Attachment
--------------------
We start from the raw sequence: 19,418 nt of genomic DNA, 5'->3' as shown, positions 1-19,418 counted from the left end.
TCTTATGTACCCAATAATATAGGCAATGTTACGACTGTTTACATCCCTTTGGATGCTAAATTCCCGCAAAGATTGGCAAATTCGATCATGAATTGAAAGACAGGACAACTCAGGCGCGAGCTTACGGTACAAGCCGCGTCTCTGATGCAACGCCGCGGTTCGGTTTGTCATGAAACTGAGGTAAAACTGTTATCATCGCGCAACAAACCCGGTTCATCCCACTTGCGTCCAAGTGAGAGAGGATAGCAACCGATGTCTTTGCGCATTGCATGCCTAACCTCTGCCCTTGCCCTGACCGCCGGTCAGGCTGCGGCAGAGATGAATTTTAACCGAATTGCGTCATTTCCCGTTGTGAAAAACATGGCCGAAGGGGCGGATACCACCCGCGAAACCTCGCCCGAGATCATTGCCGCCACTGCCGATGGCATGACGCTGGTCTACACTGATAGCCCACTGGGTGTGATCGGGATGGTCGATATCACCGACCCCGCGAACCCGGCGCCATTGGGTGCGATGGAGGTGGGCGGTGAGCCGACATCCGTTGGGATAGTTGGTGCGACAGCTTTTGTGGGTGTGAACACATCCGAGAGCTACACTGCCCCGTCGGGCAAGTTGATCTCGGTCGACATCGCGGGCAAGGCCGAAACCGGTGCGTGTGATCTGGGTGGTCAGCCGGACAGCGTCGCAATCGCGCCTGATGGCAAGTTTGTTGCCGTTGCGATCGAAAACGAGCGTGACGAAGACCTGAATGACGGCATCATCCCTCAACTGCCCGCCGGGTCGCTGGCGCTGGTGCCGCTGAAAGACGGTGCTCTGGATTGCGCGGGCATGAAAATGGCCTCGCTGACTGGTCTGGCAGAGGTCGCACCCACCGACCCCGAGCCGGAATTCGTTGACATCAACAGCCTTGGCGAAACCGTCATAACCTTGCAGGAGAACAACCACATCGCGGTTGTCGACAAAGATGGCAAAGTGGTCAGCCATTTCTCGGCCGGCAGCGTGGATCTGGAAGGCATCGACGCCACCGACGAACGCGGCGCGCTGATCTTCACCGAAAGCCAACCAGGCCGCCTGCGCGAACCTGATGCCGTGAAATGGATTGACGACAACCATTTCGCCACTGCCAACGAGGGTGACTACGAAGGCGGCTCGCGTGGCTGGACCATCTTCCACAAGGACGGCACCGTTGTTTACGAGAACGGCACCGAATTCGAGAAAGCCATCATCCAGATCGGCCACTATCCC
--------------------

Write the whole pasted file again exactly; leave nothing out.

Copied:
We start from the raw sequence: 19,418 nt of genomic DNA, 5'->3' as shown, positions 1-19,418 counted from the left end.
TCTTATGTACCCAATAATATAGGCAATGTTACGACTGTTTACATCCCTTTGGATGCTAAATTCCCGCAAAGATTGGCAAATTCGATCATGAATTGAAAGACAGGACAACTCAGGCGCGAGCTTACGGTACAAGCCGCGTCTCTGATGCAACGCCGCGGTTCGGTTTGTCATGAAACTGAGGTAAAACTGTTATCATCGCGCAACAAACCCGGTTCATCCCACTTGCGTCCAAGTGAGAGAGGATAGCAACCGATGTCTTTGCGCATTGCATGCCTAACCTCTGCCCTTGCCCTGACCGCCGGTCAGGCTGCGGCAGAGATGAATTTTAACCGAATTGCGTCATTTCCCGTTGTGAAAAACATGGCCGAAGGGGCGGATACCACCCGCGAAACCTCGCCCGAGATCATTGCCGCCACTGCCGATGGCATGACGCTGGTCTACACTGATAGCCCACTGGGTGTGATCGGGATGGTCGATATCACCGACCCCGCGAACCCGGCGCCATTGGGTGCGATGGAGGTGGGCGGTGAGCCGACATCCGTTGGGATAGTTGGTGCGACAGCTTTTGTGGGTGTGAACACATCCGAGAGCTACACTGCCCCGTCGGGCAAGTTGATCTCGGTCGACATCGCGGGCAAGGCCGAAACCGGTGCGTGTGATCTGGGTGGTCAGCCGGACAGCGTCGCAATCGCGCCTGATGGCAAGTTTGTTGCCGTTGCGATCGAAAACGAGCGTGACGAAGACCTGAATGACGGCATCATCCCTCAACTGCCCGCCGGGTCGCTGGCGCTGGTGCCGCTGAAAGACGGTGCTCTGGATTGCGCGGGCATGAAAATGGCCTCGCTGACTGGTCTGGCAGAGGTCGCACCCACCGACCCCGAGCCGGAATTCGTTGACATCAACAGCCTTGGCGAAACCGTCATAACCTTGCAGGAGAACAACCACATCGCGGTTGTCGACAAAGATGGCAAAGTGGTCAGCCATTTCTCGGCCGGCAGCGTGGATCTGGAAGGCATCGACGCCACCGACGAACGCGGCGCGCTGATCTTCACCGAAAGCCAACCAGGCCGCCTGCGCGAACCTGATGCCGTGAAATGGATTGACGACAACCATTTCGCCACTGCCAACGAGGGTGACTACGAAGGCGGCTCGCGTGGCTGGACCATCTTCCACAAGGACGGCACCGTTGTTTACGAGAACGGCACCGAATTCGAGAAAGCCATCATCCAGATCGGCCACTATCCC